The Student News Site of Niles West High School

Niles West News

The Student News Site of Niles West High School

Niles West News

The Student News Site of Niles West High School

Niles West News

Future Innovators Visit Northwestern

SIRS class stands together for a group photo on Northwestern’s rooftop after touring the labs

There’s an excited hum in the November air; students ranging from freshmen to seniors hop off the bus and chat as they walk to Northwestern University’s Plaza outside the Technological Institute. They’re about to meet their mentors and discuss ideas for projects that could potentially change lives.

The STEM Inquiry and Research (SIRS) class began almost 20 years ago and is now taught by chemistry teacher Parin Patel and biology teacher Tom Jodelka for the 2023-2024 school year. SIRS originally began as a way to promote students for scientific endeavors.

“We spend so much time and energy supporting students in athletic programs, but we don’t necessarily support our science and math programs. So this course was created to be one of the most crowning achievements possible for academic students in science and math,” Patel said.

The SIRS class is not an average class, students dedicate an entire year to researching a project of their own design. They come up with their own ideas, procedures, experiments, designs and more- it is completely independent, with the exception of a little help from graduate students at Northwestern.

That is exactly why the SIRS class left Niles West during eighth and ninth period to travel to one of the most renowned STEM universities.

“There was a former student at Niles West was at Northwestern, [and] they were looking for a way to connect these graduate students who really wanted to engage with research and help other students engage with research. So they created a program called MORE,” Patel said.

MORE is a program that engages students in the scientific community. It promotes research for students in Chicago and at Northwestern, involving graduate students working towards their PhD or higher levels of education based on their area of interest. Each student is paired with a mentor best suited for them, and spend the rest of the year working together and making sure to publish the best scientific research possible to present it at the Illinois Junior Academy of Science (IJAS) regional competition later in the year.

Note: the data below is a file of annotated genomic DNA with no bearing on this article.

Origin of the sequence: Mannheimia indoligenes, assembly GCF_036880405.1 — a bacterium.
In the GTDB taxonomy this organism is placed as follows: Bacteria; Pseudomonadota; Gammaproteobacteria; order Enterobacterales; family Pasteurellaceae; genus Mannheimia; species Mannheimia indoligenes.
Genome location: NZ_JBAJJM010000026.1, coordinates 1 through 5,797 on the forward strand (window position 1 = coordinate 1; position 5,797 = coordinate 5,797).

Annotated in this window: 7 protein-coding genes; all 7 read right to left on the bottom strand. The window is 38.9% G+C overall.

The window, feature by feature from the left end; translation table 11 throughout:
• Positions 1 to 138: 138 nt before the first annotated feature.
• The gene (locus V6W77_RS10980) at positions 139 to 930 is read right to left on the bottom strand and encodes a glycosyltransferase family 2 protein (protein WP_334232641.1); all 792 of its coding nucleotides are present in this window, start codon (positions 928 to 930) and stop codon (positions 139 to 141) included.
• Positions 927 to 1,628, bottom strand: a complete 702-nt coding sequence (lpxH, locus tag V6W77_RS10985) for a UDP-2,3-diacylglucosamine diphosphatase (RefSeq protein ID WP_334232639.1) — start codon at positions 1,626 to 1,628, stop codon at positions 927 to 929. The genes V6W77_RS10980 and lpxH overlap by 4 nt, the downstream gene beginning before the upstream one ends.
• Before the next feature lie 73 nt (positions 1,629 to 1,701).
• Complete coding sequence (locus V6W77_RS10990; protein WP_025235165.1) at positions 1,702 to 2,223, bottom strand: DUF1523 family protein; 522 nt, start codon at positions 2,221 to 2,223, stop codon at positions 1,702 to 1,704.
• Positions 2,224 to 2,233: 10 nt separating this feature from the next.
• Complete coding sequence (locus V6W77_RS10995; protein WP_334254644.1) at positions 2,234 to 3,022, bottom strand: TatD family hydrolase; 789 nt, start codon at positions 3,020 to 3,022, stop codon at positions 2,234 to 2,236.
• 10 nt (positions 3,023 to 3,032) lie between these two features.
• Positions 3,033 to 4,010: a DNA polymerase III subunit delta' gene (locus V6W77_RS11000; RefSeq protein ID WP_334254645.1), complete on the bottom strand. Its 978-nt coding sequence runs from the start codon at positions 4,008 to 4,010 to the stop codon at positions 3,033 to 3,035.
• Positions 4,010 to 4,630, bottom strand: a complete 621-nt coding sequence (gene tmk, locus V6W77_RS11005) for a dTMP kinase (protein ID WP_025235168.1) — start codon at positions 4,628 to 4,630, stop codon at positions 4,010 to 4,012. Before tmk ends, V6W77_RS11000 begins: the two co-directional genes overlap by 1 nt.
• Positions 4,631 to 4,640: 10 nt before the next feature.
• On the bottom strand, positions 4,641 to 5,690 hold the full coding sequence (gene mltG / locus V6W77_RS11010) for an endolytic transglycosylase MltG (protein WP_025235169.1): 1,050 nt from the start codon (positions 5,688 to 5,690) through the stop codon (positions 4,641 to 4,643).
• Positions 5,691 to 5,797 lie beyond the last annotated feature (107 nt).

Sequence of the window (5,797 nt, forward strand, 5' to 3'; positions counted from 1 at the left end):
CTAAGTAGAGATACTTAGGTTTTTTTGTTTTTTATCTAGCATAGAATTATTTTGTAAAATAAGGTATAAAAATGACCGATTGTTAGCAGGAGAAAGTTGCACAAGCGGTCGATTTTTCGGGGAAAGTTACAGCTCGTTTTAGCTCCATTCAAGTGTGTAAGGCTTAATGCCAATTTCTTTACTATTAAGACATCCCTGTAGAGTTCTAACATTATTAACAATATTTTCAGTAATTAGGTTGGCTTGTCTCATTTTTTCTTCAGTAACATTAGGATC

“We’ve been lucky enough to have 30+ mentors consistently every year to connect individually with students to help them facilitate their research, edit their research or find research articles to elevate their research projects. We really wanted to promote students to go to Northwestern labs and see actual science being done,” Patel said.

There were four labs the students toured around included a chemistry lab, a biology lab, a laser lab and a mechanical engineering lab. Each student was able to get a glimpse of how research outside high school would look like. For many students, it was also their first time on a college campus. For others, it was the first time they were able to indulge in an independent research project.

Scholarly conversations and curious questions were tossed around over slices of pizza that was shared after the tours were over.

“I’m currently working on evaporation cooling using terracotta,” senior Dylan Nguyen said. This is his first year in SIRS. “We were able to talk a lot about what I should do moving forward and new ideas for me. Like [how] I’ll probably use simulation software, which I hadn’t thought about when I started my project,” Nguyen said.

Many students recall their experiences in SIRS from previous years. “Last year I worked on an astronomy project using computer software to help me look at pulsars and gravitational waves. I felt really proud of it at the end of the year when I finished my investigation. At Northwestern, it’s really engaging to be in that setting because you’re in the lab looking at what they’re doing right now to advance research. Northwestern is just a really good research school, so having the opportunity to have a mentor at Northwestern is really beneficial. The field trip really helped me realize research is not always linear, it doesn’t have to be academic. It really exposed me to different opportunities and choices to go post-graduation,” senior Derek Kyan said.

Engineering, computer science, neuroscience, biology and physics– anything subject students are curious about have an opportunity to create work at a high level in the SIRS lab, with the help of specialized Northwestern graduates. Of course, the campus itself was exciting.

“I really like walking around the campus; it’s a very beautiful campus and being able to go there with my classmates and friends in little groups and it wasn’t completely led. We just wandered a little,” Nguyen said.

“We’ve met Nobel laureates, we’ve seen great projects, and it’s overall very fun,” Patel added on.

Overall, the field trip was a success! SIRS students look forward to returning to Northwestern next year; and as for this year, they continue to work hard to develop projects and studies that they believe can one day change someone’s world.

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